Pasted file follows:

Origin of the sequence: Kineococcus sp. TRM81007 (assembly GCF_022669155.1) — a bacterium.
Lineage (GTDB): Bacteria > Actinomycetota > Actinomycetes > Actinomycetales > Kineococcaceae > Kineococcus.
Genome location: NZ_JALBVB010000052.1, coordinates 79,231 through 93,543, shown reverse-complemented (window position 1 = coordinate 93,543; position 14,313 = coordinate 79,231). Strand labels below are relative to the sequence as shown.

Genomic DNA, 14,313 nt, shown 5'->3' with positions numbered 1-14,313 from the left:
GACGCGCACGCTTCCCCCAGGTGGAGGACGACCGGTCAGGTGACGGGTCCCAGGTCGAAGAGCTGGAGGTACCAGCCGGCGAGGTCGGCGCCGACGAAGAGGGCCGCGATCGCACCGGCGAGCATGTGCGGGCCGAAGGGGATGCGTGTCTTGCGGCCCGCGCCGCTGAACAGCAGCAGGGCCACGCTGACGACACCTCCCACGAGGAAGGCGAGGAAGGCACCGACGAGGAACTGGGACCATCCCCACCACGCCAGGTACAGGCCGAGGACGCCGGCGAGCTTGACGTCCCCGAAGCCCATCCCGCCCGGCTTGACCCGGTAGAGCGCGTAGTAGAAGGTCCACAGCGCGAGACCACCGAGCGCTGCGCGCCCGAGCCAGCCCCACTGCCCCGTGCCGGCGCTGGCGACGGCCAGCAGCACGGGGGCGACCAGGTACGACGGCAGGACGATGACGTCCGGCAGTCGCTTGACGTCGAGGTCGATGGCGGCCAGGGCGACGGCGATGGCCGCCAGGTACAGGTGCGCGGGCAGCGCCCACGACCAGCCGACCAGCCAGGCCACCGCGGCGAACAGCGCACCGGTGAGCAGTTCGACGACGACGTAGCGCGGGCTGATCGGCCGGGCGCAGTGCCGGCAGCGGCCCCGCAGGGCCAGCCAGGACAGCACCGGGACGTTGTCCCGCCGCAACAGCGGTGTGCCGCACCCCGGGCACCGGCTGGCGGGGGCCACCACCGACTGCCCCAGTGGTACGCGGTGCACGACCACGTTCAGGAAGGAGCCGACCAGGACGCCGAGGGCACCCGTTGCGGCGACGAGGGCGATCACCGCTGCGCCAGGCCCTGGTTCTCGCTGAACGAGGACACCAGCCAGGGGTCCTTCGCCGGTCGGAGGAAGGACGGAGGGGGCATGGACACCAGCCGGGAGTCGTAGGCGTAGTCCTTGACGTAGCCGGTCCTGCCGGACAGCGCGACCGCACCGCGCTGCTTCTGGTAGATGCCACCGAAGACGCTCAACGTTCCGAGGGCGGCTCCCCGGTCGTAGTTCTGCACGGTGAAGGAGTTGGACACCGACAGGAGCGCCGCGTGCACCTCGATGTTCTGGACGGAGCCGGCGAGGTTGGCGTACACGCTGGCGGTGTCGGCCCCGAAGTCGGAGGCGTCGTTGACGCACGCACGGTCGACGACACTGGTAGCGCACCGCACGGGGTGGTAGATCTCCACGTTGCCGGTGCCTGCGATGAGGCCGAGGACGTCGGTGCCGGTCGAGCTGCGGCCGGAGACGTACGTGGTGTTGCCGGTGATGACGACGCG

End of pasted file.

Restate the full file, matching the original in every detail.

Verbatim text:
Origin of the sequence: Kineococcus sp. TRM81007 (assembly GCF_022669155.1) — a bacterium.
Lineage (GTDB): Bacteria > Actinomycetota > Actinomycetes > Actinomycetales > Kineococcaceae > Kineococcus.
Genome location: NZ_JALBVB010000052.1, coordinates 79,231 through 93,543, shown reverse-complemented (window position 1 = coordinate 93,543; position 14,313 = coordinate 79,231). Strand labels below are relative to the sequence as shown.

Genomic DNA, 14,313 nt, shown 5'->3' with positions numbered 1-14,313 from the left:
GACGCGCACGCTTCCCCCAGGTGGAGGACGACCGGTCAGGTGACGGGTCCCAGGTCGAAGAGCTGGAGGTACCAGCCGGCGAGGTCGGCGCCGACGAAGAGGGCCGCGATCGCACCGGCGAGCATGTGCGGGCCGAAGGGGATGCGTGTCTTGCGGCCCGCGCCGCTGAACAGCAGCAGGGCCACGCTGACGACACCTCCCACGAGGAAGGCGAGGAAGGCACCGACGAGGAACTGGGACCATCCCCACCACGCCAGGTACAGGCCGAGGACGCCGGCGAGCTTGACGTCCCCGAAGCCCATCCCGCCCGGCTTGACCCGGTAGAGCGCGTAGTAGAAGGTCCACAGCGCGAGACCACCGAGCGCTGCGCGCCCGAGCCAGCCCCACTGCCCCGTGCCGGCGCTGGCGACGGCCAGCAGCACGGGGGCGACCAGGTACGACGGCAGGACGATGACGTCCGGCAGTCGCTTGACGTCGAGGTCGATGGCGGCCAGGGCGACGGCGATGGCCGCCAGGTACAGGTGCGCGGGCAGCGCCCACGACCAGCCGACCAGCCAGGCCACCGCGGCGAACAGCGCACCGGTGAGCAGTTCGACGACGACGTAGCGCGGGCTGATCGGCCGGGCGCAGTGCCGGCAGCGGCCCCGCAGGGCCAGCCAGGACAGCACCGGGACGTTGTCCCGCCGCAACAGCGGTGTGCCGCACCCCGGGCACCGGCTGGCGGGGGCCACCACCGACTGCCCCAGTGGTACGCGGTGCACGACCACGTTCAGGAAGGAGCCGACCAGGACGCCGAGGGCACCCGTTGCGGCGACGAGGGCGATCACCGCTGCGCCAGGCCCTGGTTCTCGCTGAACGAGGACACCAGCCAGGGGTCCTTCGCCGGTCGGAGGAAGGACGGAGGGGGCATGGACACCAGCCGGGAGTCGTAGGCGTAGTCCTTGACGTAGCCGGTCCTGCCGGACAGCGCGACCGCACCGCGCTGCTTCTGGTAGATGCCACCGAAGACGCTCAACGTTCCGAGGGCGGCTCCCCGGTCGTAGTTCTGCACGGTGAAGGAGTTGGACACCGACAGGAGCGCCGCGTGCACCTCGATGTTCTGGACGGAGCCGGCGAGGTTGGCGTACACGCTGGCGGTGTCGGCCCCGAAGTCGGAGGCGTCGTTGACGCACGCACGGTCGACGACACTGGTAGCGCACCGCACGGGGTGGTAGATCTCCACGTTGCCGGTGCCTGCGATGAGGCCGAGGACGTCGGTGCCGGTCGAGCTGCGGCCGGAGACGTACGTGGTGTTGCCGGTGATGACGACGCG